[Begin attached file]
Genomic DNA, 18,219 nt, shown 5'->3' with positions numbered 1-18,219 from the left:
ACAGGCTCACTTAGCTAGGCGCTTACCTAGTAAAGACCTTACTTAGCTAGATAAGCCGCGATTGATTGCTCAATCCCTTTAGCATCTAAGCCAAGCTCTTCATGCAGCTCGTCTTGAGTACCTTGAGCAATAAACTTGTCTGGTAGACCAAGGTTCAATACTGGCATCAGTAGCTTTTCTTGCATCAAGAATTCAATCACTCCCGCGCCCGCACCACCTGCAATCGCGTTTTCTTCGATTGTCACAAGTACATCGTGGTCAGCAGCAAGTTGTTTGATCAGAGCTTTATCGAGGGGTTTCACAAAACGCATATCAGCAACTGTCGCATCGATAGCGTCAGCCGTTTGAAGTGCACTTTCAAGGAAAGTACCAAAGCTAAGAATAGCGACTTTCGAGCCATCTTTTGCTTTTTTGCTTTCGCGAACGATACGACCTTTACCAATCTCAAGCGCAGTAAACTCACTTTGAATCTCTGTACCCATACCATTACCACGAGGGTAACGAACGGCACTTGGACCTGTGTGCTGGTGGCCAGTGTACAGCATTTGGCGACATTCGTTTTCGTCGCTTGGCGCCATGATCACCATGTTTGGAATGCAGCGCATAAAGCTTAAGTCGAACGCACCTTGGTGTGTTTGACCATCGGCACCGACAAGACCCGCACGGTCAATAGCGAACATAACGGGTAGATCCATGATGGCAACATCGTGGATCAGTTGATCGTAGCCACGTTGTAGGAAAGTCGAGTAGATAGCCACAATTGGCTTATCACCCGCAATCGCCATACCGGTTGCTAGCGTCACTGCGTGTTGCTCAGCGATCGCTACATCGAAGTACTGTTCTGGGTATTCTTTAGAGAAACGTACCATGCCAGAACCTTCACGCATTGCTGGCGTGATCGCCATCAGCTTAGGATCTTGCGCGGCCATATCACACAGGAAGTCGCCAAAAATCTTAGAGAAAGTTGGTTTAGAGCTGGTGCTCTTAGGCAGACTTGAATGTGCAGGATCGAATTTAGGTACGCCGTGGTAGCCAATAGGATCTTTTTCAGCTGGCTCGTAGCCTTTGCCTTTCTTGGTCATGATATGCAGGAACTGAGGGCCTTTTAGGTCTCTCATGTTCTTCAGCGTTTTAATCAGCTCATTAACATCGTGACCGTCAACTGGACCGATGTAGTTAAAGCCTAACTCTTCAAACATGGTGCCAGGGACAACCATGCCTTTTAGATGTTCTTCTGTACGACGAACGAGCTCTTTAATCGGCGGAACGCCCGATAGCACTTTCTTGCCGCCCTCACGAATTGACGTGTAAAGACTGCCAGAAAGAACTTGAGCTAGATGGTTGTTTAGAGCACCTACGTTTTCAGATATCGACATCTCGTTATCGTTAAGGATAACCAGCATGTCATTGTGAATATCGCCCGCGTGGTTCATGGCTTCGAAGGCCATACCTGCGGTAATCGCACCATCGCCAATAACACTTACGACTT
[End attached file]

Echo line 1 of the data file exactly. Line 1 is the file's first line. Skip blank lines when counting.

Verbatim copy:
Genomic DNA, 18,219 nt, shown 5'->3' with positions numbered 1-18,219 from the left: